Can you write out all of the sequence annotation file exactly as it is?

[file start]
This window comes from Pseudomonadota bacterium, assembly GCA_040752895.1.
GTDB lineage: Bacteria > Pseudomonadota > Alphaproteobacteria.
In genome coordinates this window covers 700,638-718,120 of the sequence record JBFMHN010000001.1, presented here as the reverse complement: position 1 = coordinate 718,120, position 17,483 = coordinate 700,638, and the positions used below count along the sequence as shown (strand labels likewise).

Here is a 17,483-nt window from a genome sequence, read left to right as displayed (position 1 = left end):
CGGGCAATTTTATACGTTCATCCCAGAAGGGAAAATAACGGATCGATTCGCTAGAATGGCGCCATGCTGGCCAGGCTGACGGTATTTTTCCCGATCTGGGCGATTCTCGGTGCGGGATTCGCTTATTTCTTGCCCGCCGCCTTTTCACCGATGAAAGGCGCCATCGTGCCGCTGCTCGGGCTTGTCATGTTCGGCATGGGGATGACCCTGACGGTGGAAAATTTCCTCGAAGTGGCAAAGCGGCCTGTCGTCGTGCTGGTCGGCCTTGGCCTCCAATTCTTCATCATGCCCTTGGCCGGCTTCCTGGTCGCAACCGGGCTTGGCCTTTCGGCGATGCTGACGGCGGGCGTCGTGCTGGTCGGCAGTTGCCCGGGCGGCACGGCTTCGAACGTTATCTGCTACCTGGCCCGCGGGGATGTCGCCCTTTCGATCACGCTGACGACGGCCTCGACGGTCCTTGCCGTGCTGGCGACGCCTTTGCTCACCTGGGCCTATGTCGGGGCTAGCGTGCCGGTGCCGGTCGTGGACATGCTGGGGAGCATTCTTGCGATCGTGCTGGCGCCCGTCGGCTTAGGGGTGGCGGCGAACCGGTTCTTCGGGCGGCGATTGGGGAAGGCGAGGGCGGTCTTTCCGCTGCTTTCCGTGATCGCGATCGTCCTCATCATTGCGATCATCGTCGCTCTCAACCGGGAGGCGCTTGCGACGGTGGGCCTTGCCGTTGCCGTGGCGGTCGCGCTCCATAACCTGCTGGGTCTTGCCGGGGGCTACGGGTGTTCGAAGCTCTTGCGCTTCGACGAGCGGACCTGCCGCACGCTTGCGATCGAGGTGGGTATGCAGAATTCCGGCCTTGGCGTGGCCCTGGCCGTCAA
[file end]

This window comes from Pseudomonadota bacterium, assembly GCA_040752895.1.
GTDB lineage: Bacteria > Pseudomonadota > Alphaproteobacteria.
In genome coordinates this window covers 700,638-718,120 of the sequence record JBFMHN010000001.1, presented here as the reverse complement: position 1 = coordinate 718,120, position 17,483 = coordinate 700,638, and the positions used below count along the sequence as shown (strand labels likewise).

Here is a 17,483-nt window from a genome sequence, read left to right as displayed (position 1 = left end):
CGGGCAATTTTATACGTTCATCCCAGAAGGGAAAATAACGGATCGATTCGCTAGAATGGCGCCATGCTGGCCAGGCTGACGGTATTTTTCCCGATCTGGGCGATTCTCGGTGCGGGATTCGCTTATTTCTTGCCCGCCGCCTTTTCACCGATGAAAGGCGCCATCGTGCCGCTGCTCGGGCTTGTCATGTTCGGCATGGGGATGACCCTGACGGTGGAAAATTTCCTCGAAGTGGCAAAGCGGCCTGTCGTCGTGCTGGTCGGCCTTGGCCTCCAATTCTTCATCATGCCCTTGGCCGGCTTCCTGGTCGCAACCGGGCTTGGCCTTTCGGCGATGCTGACGGCGGGCGTCGTGCTGGTCGGCAGTTGCCCGGGCGGCACGGCTTCGAACGTTATCTGCTACCTGGCCCGCGGGGATGTCGCCCTTTCGATCACGCTGACGACGGCCTCGACGGTCCTTGCCGTGCTGGCGACGCCTTTGCTCACCTGGGCCTATGTCGGGGCTAGCGTGCCGGTGCCGGTCGTGGACATGCTGGGGAGCATTCTTGCGATCGTGCTGGCGCCCGTCGGCTTAGGGGTGGCGGCGAACCGGTTCTTCGGGCGGCGATTGGGGAAGGCGAGGGCGGTCTTTCCGCTGCTTTCCGTGATCGCGATCGTCCTCATCATTGCGATCATCGTCGCTCTCAACCGGGAGGCGCTTGCGACGGTGGGCCTTGCCGTTGCCGTGGCGGTCGCGCTCCATAACCTGCTGGGTCTTGCCGGGGGCTACGGGTGTTCGAAGCTCTTGCGCTTCGACGAGCGGACCTGCCGCACGCTTGCGATCGAGGTGGGTATGCAGAATTCCGGCCTTGGCGTGGCCCTGGCCGTCAA